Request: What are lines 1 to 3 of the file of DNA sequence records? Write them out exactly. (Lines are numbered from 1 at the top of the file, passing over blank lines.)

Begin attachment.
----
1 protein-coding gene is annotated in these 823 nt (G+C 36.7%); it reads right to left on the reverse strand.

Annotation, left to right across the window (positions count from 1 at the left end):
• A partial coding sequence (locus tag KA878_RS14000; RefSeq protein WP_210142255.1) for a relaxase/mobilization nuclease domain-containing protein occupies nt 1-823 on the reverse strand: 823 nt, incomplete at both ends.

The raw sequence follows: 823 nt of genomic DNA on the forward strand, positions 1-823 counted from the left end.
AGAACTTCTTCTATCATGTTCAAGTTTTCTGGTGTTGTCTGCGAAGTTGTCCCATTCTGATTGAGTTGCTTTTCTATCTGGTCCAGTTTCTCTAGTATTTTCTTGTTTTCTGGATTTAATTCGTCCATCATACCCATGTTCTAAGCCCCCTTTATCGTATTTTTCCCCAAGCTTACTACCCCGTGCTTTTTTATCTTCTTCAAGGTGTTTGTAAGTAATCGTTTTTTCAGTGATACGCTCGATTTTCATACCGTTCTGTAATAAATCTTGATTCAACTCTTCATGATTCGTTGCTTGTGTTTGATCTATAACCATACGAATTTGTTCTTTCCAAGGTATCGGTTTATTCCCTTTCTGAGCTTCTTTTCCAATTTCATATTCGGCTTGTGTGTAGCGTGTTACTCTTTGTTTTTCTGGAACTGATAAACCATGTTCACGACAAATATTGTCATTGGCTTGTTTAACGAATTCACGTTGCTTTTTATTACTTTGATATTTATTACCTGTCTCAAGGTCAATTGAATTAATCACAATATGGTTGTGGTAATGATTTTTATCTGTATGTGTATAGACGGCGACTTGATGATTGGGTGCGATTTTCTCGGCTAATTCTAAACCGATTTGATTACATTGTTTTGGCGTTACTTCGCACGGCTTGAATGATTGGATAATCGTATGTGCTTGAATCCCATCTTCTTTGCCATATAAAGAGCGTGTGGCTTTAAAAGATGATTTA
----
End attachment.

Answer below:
1 protein-coding gene is annotated in these 823 nt (G+C 36.7%); it reads right to left on the reverse strand.

Annotation, left to right across the window (positions count from 1 at the left end):
• A partial coding sequence (locus tag KA878_RS14000; RefSeq protein WP_210142255.1) for a relaxase/mobilization nuclease domain-containing protein occupies nt 1-823 on the reverse strand: 823 nt, incomplete at both ends.